Billy: It’s amazing. The same technology that goes into a NASA satellite or a Formula 1 race car, goes into these bikes. I think it’s really cool that, if you have enough money, you can get a bike with these exotic materials. Of course, it won’t really make you a better rider. The popularity of the mountain bike in America has waned over the years due to ‘The Lance Effect’, but it’s still huge. Road bikes are now outselling mountain bikes in the U.S., but it wasn’t always that way. The off-road bikes had the dominant market share for quite a few years. It’s not huge just America, either. Mountain biking is huge in every corner of the globe, from Antarctica to Zimbabwe, people are riding mountain bikes. To me that’s what’s so amazing, these guys built a better mousetrap in their garages and backyards, and it took the world by storm. Good, old fashioned, American ingenuity at it’s finest.


Mountain Biking Legends: Tom Ritchey and Joe Breeze

MBR: Do you race or compete anywhere?
Billy: I’ve done the cross country course at Sea Otter a few times, but it took me most of the day. I usually make it back to the finish when the trash guys are coming in with the empty water bottles and energy bar wrappers. It’s a little embarrassing. I’m not much of a racer, or rider, for that matter. You can ask the guys who’ve ridden with me, I kinda suck. That’s the beauty of mountain bikes, you don’t have to be Ned Overend to really have a lot of fun. Just getting out in the woods with your friends and having a good time is what it’s about for me. Sure, guys like me suck up a lot of dust from the guys in front, but that’s all part of it.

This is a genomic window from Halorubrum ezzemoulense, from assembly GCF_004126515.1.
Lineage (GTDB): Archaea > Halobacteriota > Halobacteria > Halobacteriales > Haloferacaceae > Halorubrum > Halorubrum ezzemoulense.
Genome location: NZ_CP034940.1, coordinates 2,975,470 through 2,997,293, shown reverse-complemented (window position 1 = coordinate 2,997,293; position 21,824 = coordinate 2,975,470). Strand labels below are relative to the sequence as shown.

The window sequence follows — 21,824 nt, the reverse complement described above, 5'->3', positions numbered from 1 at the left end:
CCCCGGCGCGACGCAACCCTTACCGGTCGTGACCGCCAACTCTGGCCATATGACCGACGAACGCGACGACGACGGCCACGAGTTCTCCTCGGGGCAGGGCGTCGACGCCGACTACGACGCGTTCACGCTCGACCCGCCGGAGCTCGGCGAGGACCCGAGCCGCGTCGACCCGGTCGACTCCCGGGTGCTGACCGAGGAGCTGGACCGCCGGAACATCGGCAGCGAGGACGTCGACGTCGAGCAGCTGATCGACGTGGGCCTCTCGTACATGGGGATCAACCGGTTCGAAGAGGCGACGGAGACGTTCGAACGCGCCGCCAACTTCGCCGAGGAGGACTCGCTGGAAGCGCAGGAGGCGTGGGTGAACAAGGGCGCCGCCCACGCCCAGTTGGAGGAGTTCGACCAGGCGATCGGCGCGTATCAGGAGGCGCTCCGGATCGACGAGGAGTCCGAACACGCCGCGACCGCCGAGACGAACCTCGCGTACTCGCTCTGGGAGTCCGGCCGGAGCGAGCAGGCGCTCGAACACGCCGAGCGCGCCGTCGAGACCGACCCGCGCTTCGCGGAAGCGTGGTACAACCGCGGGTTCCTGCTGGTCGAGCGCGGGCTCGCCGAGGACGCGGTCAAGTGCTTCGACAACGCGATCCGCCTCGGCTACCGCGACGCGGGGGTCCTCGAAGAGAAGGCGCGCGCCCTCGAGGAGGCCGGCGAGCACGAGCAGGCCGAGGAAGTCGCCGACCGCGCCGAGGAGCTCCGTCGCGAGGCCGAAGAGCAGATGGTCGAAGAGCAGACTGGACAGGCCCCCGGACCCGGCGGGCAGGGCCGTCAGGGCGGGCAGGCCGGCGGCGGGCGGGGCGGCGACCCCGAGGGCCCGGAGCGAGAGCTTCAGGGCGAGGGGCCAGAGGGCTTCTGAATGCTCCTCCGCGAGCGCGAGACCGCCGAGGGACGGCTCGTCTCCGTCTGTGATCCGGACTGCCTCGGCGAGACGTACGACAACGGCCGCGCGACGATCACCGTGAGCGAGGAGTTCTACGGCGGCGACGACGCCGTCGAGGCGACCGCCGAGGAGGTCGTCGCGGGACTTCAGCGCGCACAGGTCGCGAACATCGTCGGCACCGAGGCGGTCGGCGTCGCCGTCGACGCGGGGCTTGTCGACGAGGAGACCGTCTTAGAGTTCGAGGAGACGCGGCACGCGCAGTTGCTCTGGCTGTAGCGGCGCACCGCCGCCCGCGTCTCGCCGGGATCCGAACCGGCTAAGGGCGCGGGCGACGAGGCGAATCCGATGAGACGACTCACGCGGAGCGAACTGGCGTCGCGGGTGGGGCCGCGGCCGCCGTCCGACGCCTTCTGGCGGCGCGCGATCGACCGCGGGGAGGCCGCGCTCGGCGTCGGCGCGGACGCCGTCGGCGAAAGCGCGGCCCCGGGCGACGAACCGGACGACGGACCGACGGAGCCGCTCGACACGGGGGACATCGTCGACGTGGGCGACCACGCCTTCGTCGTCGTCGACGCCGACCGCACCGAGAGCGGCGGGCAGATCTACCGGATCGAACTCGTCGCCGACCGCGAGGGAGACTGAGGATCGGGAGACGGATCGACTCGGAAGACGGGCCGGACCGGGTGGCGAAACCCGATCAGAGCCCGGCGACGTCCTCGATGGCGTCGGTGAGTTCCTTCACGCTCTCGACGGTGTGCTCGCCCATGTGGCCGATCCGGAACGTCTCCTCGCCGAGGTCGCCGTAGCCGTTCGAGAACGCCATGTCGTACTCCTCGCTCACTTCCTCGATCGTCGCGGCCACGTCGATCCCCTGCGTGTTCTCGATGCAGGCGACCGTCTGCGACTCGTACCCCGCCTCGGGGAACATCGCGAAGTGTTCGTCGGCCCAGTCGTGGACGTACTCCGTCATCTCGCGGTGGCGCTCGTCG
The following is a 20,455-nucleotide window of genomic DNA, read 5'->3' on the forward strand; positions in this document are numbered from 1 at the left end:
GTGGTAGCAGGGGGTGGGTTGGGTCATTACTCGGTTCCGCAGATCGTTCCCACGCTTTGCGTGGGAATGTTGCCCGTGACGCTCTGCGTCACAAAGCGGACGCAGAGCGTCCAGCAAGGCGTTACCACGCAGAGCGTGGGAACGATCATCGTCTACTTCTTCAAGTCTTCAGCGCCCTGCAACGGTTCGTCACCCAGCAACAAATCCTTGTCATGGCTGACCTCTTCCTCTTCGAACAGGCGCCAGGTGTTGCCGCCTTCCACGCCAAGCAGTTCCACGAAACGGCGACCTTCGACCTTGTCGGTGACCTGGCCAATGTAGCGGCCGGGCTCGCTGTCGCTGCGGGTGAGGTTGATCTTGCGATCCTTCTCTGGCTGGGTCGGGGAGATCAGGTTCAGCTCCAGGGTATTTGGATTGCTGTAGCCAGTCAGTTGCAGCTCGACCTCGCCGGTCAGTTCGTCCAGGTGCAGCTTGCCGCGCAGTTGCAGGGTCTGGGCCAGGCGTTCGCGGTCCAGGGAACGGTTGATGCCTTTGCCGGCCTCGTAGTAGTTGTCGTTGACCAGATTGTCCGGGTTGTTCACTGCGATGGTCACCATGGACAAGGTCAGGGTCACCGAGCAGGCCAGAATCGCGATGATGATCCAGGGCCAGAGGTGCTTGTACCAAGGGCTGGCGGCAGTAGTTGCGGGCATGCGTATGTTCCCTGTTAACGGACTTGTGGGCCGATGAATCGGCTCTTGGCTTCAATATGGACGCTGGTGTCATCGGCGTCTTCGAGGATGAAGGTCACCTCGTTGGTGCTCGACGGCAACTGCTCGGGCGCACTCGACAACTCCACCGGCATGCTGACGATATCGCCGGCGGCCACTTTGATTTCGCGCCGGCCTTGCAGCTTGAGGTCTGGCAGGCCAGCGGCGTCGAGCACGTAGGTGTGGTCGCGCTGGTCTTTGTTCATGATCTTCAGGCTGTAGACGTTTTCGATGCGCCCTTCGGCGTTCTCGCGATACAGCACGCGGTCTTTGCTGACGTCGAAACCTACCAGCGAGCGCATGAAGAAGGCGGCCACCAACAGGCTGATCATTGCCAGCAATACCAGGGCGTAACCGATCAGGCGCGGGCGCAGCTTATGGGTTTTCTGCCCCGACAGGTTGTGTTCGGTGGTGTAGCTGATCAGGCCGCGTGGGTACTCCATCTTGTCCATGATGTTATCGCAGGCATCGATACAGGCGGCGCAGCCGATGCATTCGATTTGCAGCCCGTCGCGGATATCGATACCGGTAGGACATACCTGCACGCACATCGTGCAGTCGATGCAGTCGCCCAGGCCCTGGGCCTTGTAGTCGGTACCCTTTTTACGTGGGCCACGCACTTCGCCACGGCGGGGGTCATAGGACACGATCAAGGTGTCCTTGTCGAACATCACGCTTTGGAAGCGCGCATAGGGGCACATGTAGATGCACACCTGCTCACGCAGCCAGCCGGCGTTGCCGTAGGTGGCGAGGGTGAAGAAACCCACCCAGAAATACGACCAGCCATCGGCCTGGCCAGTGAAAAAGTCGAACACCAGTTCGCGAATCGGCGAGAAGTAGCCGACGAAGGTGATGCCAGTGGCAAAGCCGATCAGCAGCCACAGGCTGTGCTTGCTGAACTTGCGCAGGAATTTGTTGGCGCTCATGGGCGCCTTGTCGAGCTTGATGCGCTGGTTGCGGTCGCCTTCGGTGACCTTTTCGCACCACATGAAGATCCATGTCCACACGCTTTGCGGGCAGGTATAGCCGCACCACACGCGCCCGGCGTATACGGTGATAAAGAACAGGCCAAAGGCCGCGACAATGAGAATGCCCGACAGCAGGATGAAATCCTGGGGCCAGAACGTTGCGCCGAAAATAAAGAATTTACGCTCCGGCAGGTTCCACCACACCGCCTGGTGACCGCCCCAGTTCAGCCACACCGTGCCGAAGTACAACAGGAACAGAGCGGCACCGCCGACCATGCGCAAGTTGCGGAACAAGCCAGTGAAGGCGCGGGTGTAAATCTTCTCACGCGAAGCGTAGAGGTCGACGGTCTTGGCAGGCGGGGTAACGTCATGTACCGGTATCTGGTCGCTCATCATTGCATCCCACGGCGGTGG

Priceless: MtnBikeRiders T-shirt signed by the Klunkerz cast and Billy Savage

MBR: Are you working on another bike related film project?
Billy: I’m trying to get my feature script set-up somewhere. It’s a coming of age story set in the 1970s in Marin. It’s got bikes in it, but it’s not really focused on them. The bicycle is a source of inspiration for the main character, though. I’ve got a few other projects that I’m researching. I’d love to do another cycling documentary that I’ve been developing, but the time’s not right. I put my name on the note for KLUNKERZ, so I’ve got to sell some DVDs and get the loans down. Speaking of which, KLUNKERZ is available at www.klunkerz.com or at your local bike shop. If your shop doesn’t carry KLUNKERZ, tell them to order copies from VAS Entertainment at (vasentertainment.com). Ride on!


RL, Jeremy, Gary Fisher and Myself

MtnBikeRiders.com would like to thank Billy for this interview and for creating Klunkerz, a must have video for all Mountain Bikers out there.

5 Replies to “Interview with Billy Savage, Klunkerz director.”

  1. I really digged Klunkerz Billy. Great meeting you at the Film Fest in Hollywood and great seeing you again at Interbike. I can’t wait to see your next project. You bet I’ll be getting that DVD!

    RL